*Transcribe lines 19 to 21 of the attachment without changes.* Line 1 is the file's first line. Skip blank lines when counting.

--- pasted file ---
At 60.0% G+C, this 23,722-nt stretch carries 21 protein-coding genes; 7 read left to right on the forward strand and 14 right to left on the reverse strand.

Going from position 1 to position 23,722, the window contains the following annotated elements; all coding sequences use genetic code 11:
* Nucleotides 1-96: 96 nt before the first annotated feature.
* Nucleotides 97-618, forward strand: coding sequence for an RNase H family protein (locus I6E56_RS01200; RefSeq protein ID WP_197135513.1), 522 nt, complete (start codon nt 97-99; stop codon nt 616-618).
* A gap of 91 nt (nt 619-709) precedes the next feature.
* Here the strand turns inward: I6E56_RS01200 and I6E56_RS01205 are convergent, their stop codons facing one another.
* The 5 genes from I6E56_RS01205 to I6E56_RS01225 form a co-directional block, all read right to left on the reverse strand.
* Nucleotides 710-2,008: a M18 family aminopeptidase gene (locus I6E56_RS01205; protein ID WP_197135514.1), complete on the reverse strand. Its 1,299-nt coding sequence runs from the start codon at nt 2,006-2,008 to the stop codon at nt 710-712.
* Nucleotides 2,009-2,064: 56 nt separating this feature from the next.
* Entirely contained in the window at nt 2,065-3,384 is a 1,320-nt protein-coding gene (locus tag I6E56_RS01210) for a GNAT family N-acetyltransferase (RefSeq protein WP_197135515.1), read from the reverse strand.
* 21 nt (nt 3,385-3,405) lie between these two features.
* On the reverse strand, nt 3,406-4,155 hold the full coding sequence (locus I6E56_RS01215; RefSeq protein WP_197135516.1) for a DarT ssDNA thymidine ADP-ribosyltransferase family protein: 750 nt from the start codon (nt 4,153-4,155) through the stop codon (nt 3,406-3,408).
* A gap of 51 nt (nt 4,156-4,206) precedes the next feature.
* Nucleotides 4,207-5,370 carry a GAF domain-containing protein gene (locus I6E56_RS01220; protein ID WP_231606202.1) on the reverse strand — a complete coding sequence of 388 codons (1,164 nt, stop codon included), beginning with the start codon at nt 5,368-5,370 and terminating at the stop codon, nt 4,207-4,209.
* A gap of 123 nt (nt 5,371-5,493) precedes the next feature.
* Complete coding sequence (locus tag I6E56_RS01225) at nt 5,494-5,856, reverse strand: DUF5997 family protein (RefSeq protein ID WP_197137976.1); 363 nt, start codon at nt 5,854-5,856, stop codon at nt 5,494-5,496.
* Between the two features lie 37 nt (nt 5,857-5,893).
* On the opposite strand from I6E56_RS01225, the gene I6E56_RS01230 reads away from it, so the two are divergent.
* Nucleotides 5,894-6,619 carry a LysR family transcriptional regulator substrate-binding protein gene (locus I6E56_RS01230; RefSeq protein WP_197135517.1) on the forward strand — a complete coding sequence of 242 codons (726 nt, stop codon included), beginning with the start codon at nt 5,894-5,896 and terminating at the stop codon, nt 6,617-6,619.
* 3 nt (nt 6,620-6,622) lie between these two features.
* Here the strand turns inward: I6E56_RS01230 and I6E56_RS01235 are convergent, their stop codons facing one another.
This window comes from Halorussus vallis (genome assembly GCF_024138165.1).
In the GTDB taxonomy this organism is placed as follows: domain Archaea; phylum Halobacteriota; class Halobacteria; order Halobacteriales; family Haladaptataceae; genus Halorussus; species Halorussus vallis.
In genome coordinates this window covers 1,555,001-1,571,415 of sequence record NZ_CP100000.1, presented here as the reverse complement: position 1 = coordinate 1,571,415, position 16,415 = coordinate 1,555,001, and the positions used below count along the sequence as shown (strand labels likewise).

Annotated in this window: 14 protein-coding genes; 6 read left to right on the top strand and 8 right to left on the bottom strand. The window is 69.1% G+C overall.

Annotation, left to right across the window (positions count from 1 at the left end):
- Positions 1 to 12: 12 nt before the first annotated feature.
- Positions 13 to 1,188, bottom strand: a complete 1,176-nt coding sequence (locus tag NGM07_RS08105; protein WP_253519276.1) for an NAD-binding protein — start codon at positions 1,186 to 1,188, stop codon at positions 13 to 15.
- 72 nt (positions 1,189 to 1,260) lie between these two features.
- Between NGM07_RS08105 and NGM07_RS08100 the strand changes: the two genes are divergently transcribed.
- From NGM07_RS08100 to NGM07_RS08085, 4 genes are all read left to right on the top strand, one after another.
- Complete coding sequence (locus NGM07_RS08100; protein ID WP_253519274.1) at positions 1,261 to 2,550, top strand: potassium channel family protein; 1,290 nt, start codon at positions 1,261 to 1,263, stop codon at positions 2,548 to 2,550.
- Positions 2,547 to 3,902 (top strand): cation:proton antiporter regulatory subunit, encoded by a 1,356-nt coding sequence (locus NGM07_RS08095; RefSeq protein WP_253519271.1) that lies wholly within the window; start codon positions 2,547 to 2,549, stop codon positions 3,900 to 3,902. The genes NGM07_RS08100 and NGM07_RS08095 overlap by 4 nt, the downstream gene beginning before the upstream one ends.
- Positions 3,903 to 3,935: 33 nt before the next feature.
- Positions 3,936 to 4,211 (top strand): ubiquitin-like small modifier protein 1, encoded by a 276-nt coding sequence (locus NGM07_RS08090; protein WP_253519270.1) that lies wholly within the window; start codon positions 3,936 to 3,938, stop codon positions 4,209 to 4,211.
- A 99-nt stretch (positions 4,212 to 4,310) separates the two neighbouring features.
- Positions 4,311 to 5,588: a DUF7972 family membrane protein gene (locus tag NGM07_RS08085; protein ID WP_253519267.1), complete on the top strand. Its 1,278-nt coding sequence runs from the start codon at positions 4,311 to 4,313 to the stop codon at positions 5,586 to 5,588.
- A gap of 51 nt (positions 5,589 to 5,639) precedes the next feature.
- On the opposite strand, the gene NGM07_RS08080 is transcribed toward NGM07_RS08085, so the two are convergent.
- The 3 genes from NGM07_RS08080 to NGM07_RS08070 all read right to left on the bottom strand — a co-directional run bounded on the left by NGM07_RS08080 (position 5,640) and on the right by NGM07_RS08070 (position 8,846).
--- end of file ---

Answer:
* Nucleotides 5,894-6,619 carry a LysR family transcriptional regulator substrate-binding protein gene (locus I6E56_RS01230; RefSeq protein WP_197135517.1) on the forward strand — a complete coding sequence of 242 codons (726 nt, stop codon included), beginning with the start codon at nt 5,894-5,896 and terminating at the stop codon, nt 6,617-6,619.
* 3 nt (nt 6,620-6,622) lie between these two features.
* Here the strand turns inward: I6E56_RS01230 and I6E56_RS01235 are convergent, their stop codons facing one another.